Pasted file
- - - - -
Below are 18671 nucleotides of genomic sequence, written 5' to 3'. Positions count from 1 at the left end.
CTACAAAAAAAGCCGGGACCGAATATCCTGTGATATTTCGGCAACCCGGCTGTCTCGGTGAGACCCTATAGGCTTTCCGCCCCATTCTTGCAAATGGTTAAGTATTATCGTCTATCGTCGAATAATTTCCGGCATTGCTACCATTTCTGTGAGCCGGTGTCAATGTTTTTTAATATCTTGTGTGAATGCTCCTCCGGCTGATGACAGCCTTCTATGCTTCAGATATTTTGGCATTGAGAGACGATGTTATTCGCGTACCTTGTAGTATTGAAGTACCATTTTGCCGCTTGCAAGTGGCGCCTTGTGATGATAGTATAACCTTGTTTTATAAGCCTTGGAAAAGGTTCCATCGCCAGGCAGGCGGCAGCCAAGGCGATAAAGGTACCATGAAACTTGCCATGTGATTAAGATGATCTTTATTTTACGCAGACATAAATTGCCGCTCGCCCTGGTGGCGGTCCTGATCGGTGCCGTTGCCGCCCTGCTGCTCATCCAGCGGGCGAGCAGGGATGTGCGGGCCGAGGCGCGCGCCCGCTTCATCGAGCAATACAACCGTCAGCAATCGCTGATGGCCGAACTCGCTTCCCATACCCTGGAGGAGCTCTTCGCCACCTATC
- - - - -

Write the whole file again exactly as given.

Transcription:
Below are 18671 nucleotides of genomic sequence, written 5' to 3'. Positions count from 1 at the left end.
CTACAAAAAAAGCCGGGACCGAATATCCTGTGATATTTCGGCAACCCGGCTGTCTCGGTGAGACCCTATAGGCTTTCCGCCCCATTCTTGCAAATGGTTAAGTATTATCGTCTATCGTCGAATAATTTCCGGCATTGCTACCATTTCTGTGAGCCGGTGTCAATGTTTTTTAATATCTTGTGTGAATGCTCCTCCGGCTGATGACAGCCTTCTATGCTTCAGATATTTTGGCATTGAGAGACGATGTTATTCGCGTACCTTGTAGTATTGAAGTACCATTTTGCCGCTTGCAAGTGGCGCCTTGTGATGATAGTATAACCTTGTTTTATAAGCCTTGGAAAAGGTTCCATCGCCAGGCAGGCGGCAGCCAAGGCGATAAAGGTACCATGAAACTTGCCATGTGATTAAGATGATCTTTATTTTACGCAGACATAAATTGCCGCTCGCCCTGGTGGCGGTCCTGATCGGTGCCGTTGCCGCCCTGCTGCTCATCCAGCGGGCGAGCAGGGATGTGCGGGCCGAGGCGCGCGCCCGCTTCATCGAGCAATACAACCGTCAGCAATCGCTGATGGCCGAACTCGCTTCCCATACCCTGGAGGAGCTCTTCGCCACCTATC